And if there is God, giving to others makes the chances of winning the ‘big lottery’ even better!

  17. Dr. Sardonic says:

    @~Dawn: I’m afraid I’m sympathetic to Texas Girl’s POV. I suppose it’s one thing to be fairly well off, and buy the occasional lottery ticket for entertainment value. But I live in the Big City, and it seems to me that the great bulk of tickets are sold to very poor people who buy stacks of them at a time. I know, because I have to wait behind them in with annoying regularity at every bodega and smoke shop in town. Some day, I’m going to just ask them to give the money to me directly, since the odds of winning the big payout are less than being struck by lightening. Some day

  18. I play for exactly the same reason! I have played the same numbers ever since Texas started the lottery.
    I spend 20 a month on a retiree’s fixed income because twice a week I have hope of maybe improving our lives. we have more than enough and live comfortabley. but it would be so nice to even win a little extra, the lottery gives me hope.

  19. Susan says:

    I used to play sporadically until 4 of the numbers that I always play showed up on a winning ticket. I would have won $150 if I had played. The dreams of winning big are fun, I don’t expect it, but hey! it’s now worth the 4 bucks a week, 208 a year just for the fantasy.

  20. Susan says:

    Texas Girl, I’m a Texas Girl too and I’m sorry, but I don’t think it’s fair to say that someone who is dirty and smelly is a loser and is blowing the food budget on a few lottery tickets. Lots of hard working people with integrity actually perform physical labor on a daily basis to meet their family’s needs. I know there are some who might play carelessly but for the most part, I believe a few bucks a week give many hope. They may not win the pot but that doesn’t make them losers.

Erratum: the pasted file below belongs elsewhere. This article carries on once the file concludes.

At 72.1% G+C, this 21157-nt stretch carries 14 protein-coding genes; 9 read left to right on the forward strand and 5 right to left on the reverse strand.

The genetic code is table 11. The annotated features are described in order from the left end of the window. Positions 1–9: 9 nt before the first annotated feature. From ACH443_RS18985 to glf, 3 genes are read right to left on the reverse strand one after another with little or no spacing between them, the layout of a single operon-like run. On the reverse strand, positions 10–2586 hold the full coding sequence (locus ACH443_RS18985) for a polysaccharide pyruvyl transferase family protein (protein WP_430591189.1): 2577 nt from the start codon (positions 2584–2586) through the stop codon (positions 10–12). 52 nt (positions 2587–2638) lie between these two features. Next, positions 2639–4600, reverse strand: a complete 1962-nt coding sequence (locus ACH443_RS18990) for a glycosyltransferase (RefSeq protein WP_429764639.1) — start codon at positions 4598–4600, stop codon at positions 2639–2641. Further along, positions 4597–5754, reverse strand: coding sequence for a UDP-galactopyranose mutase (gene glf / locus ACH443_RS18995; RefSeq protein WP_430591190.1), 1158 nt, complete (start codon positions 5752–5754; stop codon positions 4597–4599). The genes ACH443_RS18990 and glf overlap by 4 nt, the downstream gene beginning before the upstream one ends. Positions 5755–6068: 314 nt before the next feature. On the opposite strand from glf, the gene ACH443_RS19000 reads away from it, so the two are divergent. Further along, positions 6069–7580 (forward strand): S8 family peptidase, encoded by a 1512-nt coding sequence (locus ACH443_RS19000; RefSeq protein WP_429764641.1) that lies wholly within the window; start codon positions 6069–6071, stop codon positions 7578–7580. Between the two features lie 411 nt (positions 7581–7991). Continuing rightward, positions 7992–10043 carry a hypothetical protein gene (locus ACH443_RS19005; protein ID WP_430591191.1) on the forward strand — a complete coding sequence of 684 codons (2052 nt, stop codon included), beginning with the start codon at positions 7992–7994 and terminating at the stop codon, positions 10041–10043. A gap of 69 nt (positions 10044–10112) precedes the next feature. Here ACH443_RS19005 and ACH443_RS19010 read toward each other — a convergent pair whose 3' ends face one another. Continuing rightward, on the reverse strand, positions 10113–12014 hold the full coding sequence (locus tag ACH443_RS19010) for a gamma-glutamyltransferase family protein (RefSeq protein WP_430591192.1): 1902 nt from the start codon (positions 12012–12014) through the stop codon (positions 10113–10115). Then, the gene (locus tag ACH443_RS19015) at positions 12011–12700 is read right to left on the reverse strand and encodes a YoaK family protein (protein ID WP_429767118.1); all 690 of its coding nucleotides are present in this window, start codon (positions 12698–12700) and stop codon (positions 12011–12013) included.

21. Gail says:

    I can’t believe that people waste their money and in some case what I’ve read here up to $80 a month to hopefully make life better. That is almost a thousand a year. Think of what that money could be doing if invested over time.

    I used to work with a girl that went gambling up to Canada every chance she got. She was always happy to tell us about her comped rooms, blah blah but we never heard anything about the many weekends she went up there and ended in the hole. This same girl had problems with her finances, could never understand how I made ends meet on less money than she made (she also got around $400 month child support but otherwise we made the same incomes) yet she blew money left and right and always had an excuse for why she spent it. Incidently she then went bankrupt and then borrowed her sisters credit card to start doing it all over.

    The point being that gamblers always have an excuse for what they are doing. If your wife doesn’t gamble and you do, be sure you are giving her the exact same amount you are throwing away so she can do something fun with it, like save it for a rainy day.

  22. catmom says:

    Not sure if you knew about this place or not. I’ve been hanging around this website for months and just recently realized this was even there! Your wife won’t object…it’s free!

    http://www.mybargainbuddy.com/forums/forumdisplay.php?f=4

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  24. Sharon says: